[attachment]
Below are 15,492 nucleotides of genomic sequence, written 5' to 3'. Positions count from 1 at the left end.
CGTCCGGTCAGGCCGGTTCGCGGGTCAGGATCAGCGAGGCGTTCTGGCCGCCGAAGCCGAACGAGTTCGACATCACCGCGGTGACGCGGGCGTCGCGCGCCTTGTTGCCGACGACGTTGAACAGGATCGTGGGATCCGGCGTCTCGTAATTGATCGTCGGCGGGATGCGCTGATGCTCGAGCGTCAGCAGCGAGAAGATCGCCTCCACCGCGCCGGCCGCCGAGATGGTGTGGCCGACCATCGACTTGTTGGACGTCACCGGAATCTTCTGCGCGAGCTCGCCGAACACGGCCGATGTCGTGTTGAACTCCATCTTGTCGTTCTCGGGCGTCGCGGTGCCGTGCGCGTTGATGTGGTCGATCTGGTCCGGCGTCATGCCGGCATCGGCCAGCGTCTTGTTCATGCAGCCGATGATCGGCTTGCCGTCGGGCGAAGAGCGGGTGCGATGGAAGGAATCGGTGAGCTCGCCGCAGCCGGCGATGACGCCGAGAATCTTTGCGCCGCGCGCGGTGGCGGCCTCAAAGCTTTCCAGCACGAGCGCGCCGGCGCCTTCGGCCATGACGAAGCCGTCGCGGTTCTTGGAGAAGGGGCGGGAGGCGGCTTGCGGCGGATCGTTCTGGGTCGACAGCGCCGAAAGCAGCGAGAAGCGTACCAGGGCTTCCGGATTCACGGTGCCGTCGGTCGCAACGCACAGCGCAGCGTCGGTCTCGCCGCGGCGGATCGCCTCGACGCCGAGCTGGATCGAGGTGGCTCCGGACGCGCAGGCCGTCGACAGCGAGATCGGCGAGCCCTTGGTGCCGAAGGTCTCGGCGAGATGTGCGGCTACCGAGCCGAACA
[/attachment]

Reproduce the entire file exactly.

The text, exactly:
Below are 15,492 nucleotides of genomic sequence, written 5' to 3'. Positions count from 1 at the left end.
CGTCCGGTCAGGCCGGTTCGCGGGTCAGGATCAGCGAGGCGTTCTGGCCGCCGAAGCCGAACGAGTTCGACATCACCGCGGTGACGCGGGCGTCGCGCGCCTTGTTGCCGACGACGTTGAACAGGATCGTGGGATCCGGCGTCTCGTAATTGATCGTCGGCGGGATGCGCTGATGCTCGAGCGTCAGCAGCGAGAAGATCGCCTCCACCGCGCCGGCCGCCGAGATGGTGTGGCCGACCATCGACTTGTTGGACGTCACCGGAATCTTCTGCGCGAGCTCGCCGAACACGGCCGATGTCGTGTTGAACTCCATCTTGTCGTTCTCGGGCGTCGCGGTGCCGTGCGCGTTGATGTGGTCGATCTGGTCCGGCGTCATGCCGGCATCGGCCAGCGTCTTGTTCATGCAGCCGATGATCGGCTTGCCGTCGGGCGAAGAGCGGGTGCGATGGAAGGAATCGGTGAGCTCGCCGCAGCCGGCGATGACGCCGAGAATCTTTGCGCCGCGCGCGGTGGCGGCCTCAAAGCTTTCCAGCACGAGCGCGCCGGCGCCTTCGGCCATGACGAAGCCGTCGCGGTTCTTGGAGAAGGGGCGGGAGGCGGCTTGCGGCGGATCGTTCTGGGTCGACAGCGCCGAAAGCAGCGAGAAGCGTACCAGGGCTTCCGGATTCACGGTGCCGTCGGTCGCAACGCACAGCGCAGCGTCGGTCTCGCCGCGGCGGATCGCCTCGACGCCGAGCTGGATCGAGGTGGCTCCGGACGCGCAGGCCGTCGACAGCGAGATCGGCGAGCCCTTGGTGCCGAAGGTCTCGGCGAGATGTGCGGCTACCGAGCCGAACA